< Go to Homepage

What Is Trampoline Gymnastics, and Why Is It an Olympic Sport?

Sports By
Trampolining
Rosannagh Maclennan of Canada warms up during Day 6 of the London 2012 Olympic Games. (Ronald Martinez/Getty Images)

 

While you’re cheering on Aly Raisman, Simone Biles, and the rest of the U.S. women’s gymnastics squad at the Summer Olympic Games in Rio, know that there are other elite gymnasts flying through the air because of the way they bounced. Yes, at this Olympics, Trampoline Gymnastics will once again be a medal-able sport.

Here are five things you need to know about the sport:

(1) The sport of “Trampoline” actually made its debut at the 2000 Sydney games and consists of two separate routines: “compulsory,” where the acrobatic athletes perform pre-defined move combos; and “voluntary,” where they just go to town.

(2) The sport of Trampolining was founded in 1934 by American gymnasts George Nissen and Larry Griswold, who created the first modern trampoline at the University of Iowa. (It was initially used to train astronauts on the effects of being in a gravity-less environment.)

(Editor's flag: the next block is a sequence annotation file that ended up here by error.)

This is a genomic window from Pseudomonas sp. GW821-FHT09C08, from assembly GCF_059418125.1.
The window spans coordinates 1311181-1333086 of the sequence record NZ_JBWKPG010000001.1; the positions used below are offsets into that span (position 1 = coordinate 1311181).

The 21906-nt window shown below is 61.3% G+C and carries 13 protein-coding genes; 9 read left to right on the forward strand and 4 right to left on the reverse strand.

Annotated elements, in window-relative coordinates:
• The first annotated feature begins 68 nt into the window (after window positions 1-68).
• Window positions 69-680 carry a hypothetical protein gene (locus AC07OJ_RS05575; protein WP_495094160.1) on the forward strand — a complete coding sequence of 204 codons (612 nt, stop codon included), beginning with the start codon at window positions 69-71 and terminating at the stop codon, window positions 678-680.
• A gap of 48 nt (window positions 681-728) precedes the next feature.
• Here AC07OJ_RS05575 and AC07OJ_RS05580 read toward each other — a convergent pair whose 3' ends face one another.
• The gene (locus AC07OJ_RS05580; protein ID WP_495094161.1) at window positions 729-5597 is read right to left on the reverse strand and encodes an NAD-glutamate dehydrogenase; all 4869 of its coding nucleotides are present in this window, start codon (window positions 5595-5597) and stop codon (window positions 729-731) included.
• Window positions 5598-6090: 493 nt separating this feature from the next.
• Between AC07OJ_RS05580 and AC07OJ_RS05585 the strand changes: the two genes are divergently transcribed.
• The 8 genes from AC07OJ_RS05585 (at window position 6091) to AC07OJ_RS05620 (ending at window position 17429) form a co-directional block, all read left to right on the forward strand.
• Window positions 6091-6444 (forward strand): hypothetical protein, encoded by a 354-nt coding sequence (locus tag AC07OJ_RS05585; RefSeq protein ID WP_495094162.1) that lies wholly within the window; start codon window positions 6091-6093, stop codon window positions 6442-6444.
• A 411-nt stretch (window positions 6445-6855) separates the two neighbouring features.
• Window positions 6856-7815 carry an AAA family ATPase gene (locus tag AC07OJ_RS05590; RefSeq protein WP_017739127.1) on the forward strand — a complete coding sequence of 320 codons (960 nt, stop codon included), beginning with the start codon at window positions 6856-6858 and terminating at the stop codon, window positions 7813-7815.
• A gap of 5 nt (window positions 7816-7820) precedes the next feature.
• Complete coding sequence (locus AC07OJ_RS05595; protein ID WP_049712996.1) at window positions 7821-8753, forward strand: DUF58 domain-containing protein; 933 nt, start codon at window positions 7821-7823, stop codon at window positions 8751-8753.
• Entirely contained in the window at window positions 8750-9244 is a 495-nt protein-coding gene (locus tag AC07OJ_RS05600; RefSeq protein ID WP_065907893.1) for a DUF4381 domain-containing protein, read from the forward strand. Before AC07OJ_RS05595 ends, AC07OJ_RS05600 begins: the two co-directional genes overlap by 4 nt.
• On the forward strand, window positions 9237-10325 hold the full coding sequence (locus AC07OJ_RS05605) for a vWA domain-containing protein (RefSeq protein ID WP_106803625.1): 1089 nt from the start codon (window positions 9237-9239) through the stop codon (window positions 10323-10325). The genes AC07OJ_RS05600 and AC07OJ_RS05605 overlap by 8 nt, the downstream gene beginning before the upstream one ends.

(3) Trampolining is scored on three separate levels: “difficulty” (like regular gymnastics’ floor routine portion, it’s all about the number of tricks you do in midair before landing again); “execution” (how well the trampolining athlete performs their set of skills); and our favorite, “time of flight” (pretty self-explanatory).

(4)  Among women’s and men’s Trampolining events, the Chinese will likely dominate, having scored five solo gold medals already. Look out for these names: Chunlong Lu (men’s) and Wenna He (women’s). Canada’s Karen Cockburn is the most decorated Trampolinist ever, having taken home two silver medals and one bronze for her country (watch her countrywoman take home the gold in 2012 in the video at the bottom).

(5) As far as U.S. Trampoline gymnastics team is concerned, there are only two athletes competing this year in Rio: Nicole Ahsinger (2014 Youth Olympian); and Logan Dooley (a non-competing alternate at the 2008 and 2012 Olympic Games). The U.S. has a very slim chance of medaling, but our hockey team had a very small chance of taking the gold in 1980 too.

For more on the sport, click here. For a sample of what’s to come, watch Canada’s Rosannagh MacLennan win women’s gold on the trampoline back in 2012.